A new era of spaceflight is upon us. The partnership between Elon Musk’s SpaceX and NASA has culminated in the launching of American astronauts from Florida to the International Space Station. The monumental event is now ready for launch after a Flight Readiness review was conducted this past Friday at Florida’s Kennedy Space Center. The manned spaceflight is an official component of the NASA Commercial Crew program.
About the Launch
The SpaceX Crew Dragon craft is scheduled to lift off by way of a Falcon 9 rocket shortly after 4:30 Eastern Standard Time on May 27. The flight will be manned by NASA astronauts Douglas Hurley and Robert Behnken. Takeoff will occur at Florida’s Launch Complex 39A, leading to a lengthy stay at the International Space Station whereupon a Demo-2 mission will be conducted. It is interesting to note the mission duration has not yet been established.
An Important Day for SpaceX
The Crew Dragon’s launch is SpaceX’s final test flight. If successful, the launch will confirm the legitimacy and reliability of SpaceX’s crew transportation system. At the moment, most of those involved in the launch have the utmost confidence in SpaceX’s rocket, launch pad, spacecraft and overall capabilities. After all, SpaceX founder Elon Musk has proven himself to be a successful in business leader and the field of engineering. However, this expedition marks the first time in history NASA astronauts will test spacecraft systems while in mid-orbit.
All Eyes are on Hurley and Behnken
The forementioned astronauts, Hurley and Behnken, are true leaders in every sense of the word. Hurley and Behnken were two of the first hopeful interstellar travelers to train and work on SpaceX’s human space vehicle. The two were chosen based on their flight and test pilot experience. Behnken worked as a flight test engineer in the Air Force prior to joining NASA. He has conducted three spacewalks during missions in ’08 and ’10.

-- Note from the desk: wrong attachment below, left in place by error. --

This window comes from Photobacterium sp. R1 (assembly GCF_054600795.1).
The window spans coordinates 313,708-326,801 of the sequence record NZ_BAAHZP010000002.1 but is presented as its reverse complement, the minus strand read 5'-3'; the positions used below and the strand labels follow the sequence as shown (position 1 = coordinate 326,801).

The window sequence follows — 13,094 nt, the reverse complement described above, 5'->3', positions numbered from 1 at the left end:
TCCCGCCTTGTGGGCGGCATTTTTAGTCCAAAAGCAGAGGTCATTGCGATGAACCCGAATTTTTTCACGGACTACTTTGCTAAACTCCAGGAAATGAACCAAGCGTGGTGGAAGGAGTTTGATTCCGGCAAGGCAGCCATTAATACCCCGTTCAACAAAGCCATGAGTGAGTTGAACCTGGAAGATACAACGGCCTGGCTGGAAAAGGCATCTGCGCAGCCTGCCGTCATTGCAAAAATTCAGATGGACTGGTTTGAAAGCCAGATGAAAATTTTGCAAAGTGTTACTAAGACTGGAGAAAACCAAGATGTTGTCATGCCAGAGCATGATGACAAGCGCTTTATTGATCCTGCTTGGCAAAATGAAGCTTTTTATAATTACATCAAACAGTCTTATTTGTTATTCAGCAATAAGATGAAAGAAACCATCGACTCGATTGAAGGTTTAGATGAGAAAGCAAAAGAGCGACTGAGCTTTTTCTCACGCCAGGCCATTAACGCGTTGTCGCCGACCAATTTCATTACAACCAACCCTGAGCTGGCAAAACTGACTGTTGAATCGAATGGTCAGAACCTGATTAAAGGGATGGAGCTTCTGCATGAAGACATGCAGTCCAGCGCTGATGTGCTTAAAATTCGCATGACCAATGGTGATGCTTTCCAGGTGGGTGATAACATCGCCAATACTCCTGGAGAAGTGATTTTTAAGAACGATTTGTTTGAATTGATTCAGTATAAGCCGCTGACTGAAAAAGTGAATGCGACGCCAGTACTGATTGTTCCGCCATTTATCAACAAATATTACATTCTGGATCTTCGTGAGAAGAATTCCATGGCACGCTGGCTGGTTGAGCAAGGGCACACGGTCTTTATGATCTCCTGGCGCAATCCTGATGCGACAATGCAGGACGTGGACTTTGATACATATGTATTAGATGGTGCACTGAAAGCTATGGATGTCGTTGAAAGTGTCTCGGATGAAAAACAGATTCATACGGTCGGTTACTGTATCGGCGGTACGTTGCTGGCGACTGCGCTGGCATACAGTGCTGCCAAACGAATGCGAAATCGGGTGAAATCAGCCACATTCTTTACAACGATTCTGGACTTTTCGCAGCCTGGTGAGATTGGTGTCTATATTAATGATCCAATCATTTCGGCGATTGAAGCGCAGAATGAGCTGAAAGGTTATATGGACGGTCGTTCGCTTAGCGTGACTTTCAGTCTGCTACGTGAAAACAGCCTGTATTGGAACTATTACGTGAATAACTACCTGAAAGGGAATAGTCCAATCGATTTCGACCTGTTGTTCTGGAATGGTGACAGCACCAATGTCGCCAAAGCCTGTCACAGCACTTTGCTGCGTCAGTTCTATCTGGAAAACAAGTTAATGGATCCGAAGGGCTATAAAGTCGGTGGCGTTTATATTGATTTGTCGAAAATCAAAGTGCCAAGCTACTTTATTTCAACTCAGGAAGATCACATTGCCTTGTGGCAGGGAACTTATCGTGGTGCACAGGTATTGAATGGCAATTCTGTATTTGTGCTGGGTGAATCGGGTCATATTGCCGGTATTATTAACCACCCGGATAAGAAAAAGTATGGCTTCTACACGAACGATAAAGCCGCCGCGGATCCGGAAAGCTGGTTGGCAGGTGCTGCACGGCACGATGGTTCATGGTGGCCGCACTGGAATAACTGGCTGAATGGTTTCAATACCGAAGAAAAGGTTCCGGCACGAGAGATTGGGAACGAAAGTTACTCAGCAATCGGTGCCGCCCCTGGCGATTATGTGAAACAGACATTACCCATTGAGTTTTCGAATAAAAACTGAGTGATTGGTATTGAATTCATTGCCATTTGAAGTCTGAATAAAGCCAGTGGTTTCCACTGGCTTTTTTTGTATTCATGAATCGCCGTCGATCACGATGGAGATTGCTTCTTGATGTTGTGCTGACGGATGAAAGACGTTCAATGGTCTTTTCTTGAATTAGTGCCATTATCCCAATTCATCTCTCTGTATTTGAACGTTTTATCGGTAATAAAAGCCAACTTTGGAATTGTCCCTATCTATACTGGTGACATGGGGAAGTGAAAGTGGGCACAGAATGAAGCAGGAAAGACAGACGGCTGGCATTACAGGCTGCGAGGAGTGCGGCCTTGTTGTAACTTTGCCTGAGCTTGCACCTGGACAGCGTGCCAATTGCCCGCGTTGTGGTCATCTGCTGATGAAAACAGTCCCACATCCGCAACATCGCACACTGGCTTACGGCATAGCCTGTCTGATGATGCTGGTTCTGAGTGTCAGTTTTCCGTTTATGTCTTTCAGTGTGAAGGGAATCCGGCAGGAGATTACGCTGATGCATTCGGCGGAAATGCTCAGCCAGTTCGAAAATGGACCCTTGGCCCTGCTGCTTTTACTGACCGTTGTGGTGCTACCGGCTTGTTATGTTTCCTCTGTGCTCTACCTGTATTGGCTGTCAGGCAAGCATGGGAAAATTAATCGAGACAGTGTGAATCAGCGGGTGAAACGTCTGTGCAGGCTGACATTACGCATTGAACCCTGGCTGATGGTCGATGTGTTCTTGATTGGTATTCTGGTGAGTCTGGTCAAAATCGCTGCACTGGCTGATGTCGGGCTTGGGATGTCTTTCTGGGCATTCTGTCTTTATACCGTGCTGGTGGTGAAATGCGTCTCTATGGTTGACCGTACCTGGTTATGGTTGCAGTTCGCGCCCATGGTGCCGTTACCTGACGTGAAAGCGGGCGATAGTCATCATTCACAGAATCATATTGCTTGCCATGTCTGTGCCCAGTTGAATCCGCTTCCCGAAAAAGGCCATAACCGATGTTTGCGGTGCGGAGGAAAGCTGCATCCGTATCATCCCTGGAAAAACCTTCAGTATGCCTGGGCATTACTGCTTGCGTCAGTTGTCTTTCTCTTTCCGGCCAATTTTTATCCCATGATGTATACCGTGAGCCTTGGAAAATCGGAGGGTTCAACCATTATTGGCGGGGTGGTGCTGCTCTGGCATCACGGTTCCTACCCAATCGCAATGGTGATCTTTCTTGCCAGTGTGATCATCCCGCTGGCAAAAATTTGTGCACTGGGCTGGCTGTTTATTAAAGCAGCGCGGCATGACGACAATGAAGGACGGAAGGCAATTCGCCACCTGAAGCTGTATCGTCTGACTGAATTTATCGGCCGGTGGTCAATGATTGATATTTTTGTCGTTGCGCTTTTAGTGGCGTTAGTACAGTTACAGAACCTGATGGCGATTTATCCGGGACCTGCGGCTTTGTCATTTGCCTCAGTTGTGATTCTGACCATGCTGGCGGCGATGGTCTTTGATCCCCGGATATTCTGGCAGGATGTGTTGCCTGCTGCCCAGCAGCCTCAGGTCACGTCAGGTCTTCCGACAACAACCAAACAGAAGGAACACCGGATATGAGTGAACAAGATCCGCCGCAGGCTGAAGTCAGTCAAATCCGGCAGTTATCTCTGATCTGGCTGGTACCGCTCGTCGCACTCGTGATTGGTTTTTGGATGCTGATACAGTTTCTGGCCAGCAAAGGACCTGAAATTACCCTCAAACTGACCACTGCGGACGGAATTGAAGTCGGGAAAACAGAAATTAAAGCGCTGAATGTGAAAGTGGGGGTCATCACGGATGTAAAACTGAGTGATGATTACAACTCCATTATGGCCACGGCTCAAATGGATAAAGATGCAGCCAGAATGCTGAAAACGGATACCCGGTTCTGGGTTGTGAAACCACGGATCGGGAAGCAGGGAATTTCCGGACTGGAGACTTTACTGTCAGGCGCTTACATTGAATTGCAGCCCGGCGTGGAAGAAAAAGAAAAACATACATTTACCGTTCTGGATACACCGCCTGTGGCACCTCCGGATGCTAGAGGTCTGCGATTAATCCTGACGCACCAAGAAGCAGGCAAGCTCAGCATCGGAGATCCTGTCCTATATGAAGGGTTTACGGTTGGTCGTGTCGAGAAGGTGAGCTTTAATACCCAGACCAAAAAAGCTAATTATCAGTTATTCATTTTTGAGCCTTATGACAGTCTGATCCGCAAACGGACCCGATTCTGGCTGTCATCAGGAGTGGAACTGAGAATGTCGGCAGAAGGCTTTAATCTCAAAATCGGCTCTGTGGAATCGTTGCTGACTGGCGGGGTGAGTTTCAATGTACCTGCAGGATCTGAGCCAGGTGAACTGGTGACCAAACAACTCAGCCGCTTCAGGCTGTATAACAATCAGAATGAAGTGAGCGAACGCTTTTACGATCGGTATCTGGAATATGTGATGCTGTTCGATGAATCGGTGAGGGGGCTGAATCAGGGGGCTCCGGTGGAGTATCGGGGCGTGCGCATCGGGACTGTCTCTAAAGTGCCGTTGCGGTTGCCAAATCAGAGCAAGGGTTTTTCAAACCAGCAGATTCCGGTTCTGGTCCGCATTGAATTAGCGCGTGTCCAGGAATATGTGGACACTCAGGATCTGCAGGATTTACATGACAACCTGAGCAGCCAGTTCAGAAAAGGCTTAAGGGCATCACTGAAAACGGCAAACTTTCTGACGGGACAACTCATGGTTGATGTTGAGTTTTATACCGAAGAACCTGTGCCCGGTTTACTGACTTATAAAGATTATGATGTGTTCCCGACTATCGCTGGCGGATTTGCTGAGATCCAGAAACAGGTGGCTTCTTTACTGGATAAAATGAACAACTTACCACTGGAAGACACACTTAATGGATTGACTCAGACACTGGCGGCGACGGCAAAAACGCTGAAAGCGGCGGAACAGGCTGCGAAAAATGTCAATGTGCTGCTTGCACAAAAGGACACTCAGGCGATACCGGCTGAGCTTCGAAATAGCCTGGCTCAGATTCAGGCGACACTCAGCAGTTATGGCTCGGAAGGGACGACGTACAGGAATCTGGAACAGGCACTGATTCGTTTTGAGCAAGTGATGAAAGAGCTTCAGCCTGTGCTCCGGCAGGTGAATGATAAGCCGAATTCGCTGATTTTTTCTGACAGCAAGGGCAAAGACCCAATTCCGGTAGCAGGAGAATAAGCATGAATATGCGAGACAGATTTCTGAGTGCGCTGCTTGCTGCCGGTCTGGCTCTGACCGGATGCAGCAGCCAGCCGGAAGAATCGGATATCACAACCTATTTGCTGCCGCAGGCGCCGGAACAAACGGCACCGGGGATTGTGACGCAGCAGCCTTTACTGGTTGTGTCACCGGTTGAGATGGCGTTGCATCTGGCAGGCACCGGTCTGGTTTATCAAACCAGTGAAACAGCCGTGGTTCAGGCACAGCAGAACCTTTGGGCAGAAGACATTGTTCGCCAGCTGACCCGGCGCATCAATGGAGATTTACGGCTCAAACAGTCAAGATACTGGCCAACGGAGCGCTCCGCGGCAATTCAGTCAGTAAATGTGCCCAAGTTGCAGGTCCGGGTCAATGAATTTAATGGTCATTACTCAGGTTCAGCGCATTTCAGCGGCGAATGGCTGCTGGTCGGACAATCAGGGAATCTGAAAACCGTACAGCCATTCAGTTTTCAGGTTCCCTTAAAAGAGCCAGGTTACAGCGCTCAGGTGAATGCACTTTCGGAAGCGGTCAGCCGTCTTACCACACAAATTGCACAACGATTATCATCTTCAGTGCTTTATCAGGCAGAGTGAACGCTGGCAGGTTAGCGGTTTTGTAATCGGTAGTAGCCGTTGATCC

Hurley will serve as the Demo-2 spacecraft commander, spearheading the launch as well as the ensuing landing and subsequent recovery. Hurley has also completed two flights into space. Hurley was a test pilot and fighter pilot in the Marines prior to joining NASA.
The Spotlight is Shining Bright on Florida
All eyes will be on Florida tourism once liftoff occurs from launch pad 39A. Crew Dragon is set to reach a speed of 17,000 miles per hour as it makes its way toward the International Space Station. When the craft reaches orbit, the crew will check the spacecraft to ensure it is functioning as designed, inspecting everything from the environmental control system to the displays, maneuvering thrusters and beyond.
Once the 24-hour mark of the trip is reached, Crew Dragon will be on its way to rendezvousing with the International Space Station. The craft will dock at the station in an autonomous manner with overarching monitoring performed by the two astronauts. If necessary, these two space adventurers will take control of the craft to ensure a drama-free docking.
Once docked, Hurley and Behnken will depart, making their way to the station and officially becoming the latest members of Expedition 63. The next step is to conduct testing on Crew Dragon and perform research in tandem with the crew aboard the space station. At most, the Crew Dragon will remain in orbit for 210 days. However, the length of the mission will be determined after the astronauts reach the International Space Station.
Cross your fingers and say a prayer with the hope that this space-bound expedition from Florida will go as planned, ensuring Hurley and Behnken safely depart and subsequently return without hindrance.